B&W Undergraduate Research

Faculty in the Biology and Wildlife Department firmly believe that research is a key component of an undergraduate education in biological sciences. Research provides students with the opportunity to pursue their own interests in biology while gaining invaluable hands-on experience, preparing them for their future careers in biology. Students work along side their professors and graduate students learning cutting-edge techniques in fields ranging from the ecology of the Arctic to the molecular biology of viruses.

How do you get involved with research?

Once you've completed the introductory courses in biology and chemistry (BIOL 115/116 and CHEM 105/106) you are ready for working in a lab or on a field-based research project! The first step towards finding the most appropriate mentor for your research project is to talk with your advisor about your research interests. He or she can help you contact the appropriate faculty member who can guide you in developing a research project tailored to meet your interests. There are multiple ways that you can become involved in research: you can volunteer, earn course credit (BIOL 497), or become employed as a research assistant. Research projects may last a single semester or multiple years. There are several programs at UAF that provide financial support for student researchers, including those listed below. Ready to get involved in research NOW? Check out the listing below to see possible research opportunities at UAF and other universities. You can also visit the UA Careers Site and click on "Student Employee" or "Temporary" work types to find a position as a paid research assistant.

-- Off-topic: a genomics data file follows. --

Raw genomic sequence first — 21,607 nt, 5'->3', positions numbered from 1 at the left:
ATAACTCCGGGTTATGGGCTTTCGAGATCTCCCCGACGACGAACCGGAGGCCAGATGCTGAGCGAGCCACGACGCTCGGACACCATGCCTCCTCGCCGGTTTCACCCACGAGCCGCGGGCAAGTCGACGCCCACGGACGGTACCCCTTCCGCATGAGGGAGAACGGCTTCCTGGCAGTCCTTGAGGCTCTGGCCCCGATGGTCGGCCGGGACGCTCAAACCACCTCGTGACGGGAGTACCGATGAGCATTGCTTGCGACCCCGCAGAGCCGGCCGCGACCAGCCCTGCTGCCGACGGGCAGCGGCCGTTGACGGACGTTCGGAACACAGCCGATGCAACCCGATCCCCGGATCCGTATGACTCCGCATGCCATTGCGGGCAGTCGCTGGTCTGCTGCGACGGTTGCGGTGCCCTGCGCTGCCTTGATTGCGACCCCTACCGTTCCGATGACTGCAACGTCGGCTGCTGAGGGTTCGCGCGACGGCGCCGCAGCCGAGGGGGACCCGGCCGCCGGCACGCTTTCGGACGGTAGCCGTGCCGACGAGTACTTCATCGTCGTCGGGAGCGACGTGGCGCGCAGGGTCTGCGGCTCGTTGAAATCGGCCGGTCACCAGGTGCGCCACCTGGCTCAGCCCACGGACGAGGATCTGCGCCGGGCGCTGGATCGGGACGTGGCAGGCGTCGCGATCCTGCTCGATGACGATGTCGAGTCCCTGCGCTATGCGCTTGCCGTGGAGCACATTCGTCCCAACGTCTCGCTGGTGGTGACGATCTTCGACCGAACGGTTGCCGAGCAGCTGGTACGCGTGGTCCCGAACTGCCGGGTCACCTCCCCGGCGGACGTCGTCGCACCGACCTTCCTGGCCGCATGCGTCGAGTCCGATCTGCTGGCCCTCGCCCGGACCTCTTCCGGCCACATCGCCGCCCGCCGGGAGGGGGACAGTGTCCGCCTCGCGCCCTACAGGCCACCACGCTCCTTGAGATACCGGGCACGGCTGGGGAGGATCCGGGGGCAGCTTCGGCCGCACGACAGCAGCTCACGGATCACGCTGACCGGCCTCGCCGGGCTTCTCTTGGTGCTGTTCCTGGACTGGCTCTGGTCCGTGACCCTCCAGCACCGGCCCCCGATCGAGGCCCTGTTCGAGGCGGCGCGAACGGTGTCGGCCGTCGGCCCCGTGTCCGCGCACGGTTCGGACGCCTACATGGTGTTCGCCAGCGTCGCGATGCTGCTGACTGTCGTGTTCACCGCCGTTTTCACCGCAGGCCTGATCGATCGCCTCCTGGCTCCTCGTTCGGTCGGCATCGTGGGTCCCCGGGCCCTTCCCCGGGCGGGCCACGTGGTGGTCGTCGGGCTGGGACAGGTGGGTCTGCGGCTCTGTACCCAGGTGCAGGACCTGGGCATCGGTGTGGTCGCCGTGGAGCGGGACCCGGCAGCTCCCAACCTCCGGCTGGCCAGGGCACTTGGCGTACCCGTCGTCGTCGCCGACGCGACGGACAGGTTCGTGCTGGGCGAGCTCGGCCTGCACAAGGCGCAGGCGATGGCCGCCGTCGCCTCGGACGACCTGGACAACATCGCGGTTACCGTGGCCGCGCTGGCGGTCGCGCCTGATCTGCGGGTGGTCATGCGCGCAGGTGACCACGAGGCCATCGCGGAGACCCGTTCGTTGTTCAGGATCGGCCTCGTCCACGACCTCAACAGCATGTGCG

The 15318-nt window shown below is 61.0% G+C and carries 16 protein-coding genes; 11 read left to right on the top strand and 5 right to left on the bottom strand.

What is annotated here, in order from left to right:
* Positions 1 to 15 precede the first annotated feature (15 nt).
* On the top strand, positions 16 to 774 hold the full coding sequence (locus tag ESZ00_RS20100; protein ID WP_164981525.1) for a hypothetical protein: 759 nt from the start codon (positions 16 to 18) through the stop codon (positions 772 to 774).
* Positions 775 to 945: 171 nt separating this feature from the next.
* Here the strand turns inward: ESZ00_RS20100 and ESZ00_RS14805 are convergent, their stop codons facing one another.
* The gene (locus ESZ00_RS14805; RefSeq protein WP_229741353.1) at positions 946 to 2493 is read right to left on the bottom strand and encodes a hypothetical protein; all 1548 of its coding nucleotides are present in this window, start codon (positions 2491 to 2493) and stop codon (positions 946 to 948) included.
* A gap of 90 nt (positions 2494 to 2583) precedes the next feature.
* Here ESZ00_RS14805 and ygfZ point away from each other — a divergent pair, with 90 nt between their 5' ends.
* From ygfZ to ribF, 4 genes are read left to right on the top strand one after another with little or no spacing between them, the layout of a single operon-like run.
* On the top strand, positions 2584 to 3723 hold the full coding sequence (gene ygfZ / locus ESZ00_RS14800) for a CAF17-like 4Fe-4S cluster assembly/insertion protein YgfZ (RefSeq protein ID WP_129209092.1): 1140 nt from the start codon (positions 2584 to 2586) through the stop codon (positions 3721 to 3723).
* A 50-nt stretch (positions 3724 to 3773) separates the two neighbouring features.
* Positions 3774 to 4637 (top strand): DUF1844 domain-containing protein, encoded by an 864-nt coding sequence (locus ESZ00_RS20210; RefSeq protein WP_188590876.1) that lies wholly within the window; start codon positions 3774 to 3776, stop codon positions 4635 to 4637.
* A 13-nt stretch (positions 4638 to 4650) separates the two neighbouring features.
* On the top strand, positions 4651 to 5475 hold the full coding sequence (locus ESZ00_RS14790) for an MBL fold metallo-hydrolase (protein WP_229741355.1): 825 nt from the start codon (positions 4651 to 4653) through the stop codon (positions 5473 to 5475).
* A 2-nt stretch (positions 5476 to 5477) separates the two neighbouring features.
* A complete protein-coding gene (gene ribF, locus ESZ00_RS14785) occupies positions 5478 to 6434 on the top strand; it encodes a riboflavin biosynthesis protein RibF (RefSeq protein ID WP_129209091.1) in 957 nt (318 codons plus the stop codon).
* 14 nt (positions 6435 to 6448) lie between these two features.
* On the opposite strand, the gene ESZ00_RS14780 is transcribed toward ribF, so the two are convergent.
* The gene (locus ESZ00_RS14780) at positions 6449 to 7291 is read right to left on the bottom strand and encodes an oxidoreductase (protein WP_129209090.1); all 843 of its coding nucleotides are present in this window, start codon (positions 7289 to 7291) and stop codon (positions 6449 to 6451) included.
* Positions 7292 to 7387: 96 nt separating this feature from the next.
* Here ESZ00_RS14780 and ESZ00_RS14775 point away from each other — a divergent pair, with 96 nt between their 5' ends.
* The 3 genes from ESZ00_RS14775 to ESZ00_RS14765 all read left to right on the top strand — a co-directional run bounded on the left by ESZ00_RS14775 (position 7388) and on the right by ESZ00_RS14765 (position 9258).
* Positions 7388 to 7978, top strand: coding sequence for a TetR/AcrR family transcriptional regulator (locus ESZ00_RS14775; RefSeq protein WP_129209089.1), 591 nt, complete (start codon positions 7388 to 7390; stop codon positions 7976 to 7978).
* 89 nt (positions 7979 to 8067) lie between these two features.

Cell biology - opportunities to work on one of the projects listed below. Funding may be available. Contact Andrej Podlutsky, apodlutsky@alaska.edu.

  • Hibernation and DNA repair
  • DNA in virally-infected cells
  • DNA repair in cancer cell lines
  • Gene-specific DNA repair

Environmental microbiology - opportunities to study the biodegradation of petroleum and other contaminants in marine and terrestrial environments. Involves lab research (e.g.nculturing, incubations, DNA sequencing, analytical chemistry) with opportunities for occasional field work. Contact Mary Beth Leigh, mbleigh@alaska.edu.

Museum entomology - opportunities to work (10-20h/wk) or volunteer (1-2h/wk) as a lab technician preparing, sorting, identifying, and curating insect specimens for various projects. Contact Derek Sikes, dssikes@alaska.edu.

Plant taxonomy - Contribute to the development of the new Flora of Alaska. Help with taxonomic detective work, data curation, and gain skills in biodiversity informatics. Contact Steffi Ickert-Bond, smickertbond@alaska.edu.

Landscape ecology - Mapping and digital analysis of sensitive animal populations - Contact Falk Huettmann fhuettmann@alaska.edu

Field ecology - opportunities available to study insect-plant interactions in the Fairbanks area, primarily in summer. Contact Diane Wagner, diane.wagner@alaska.edu.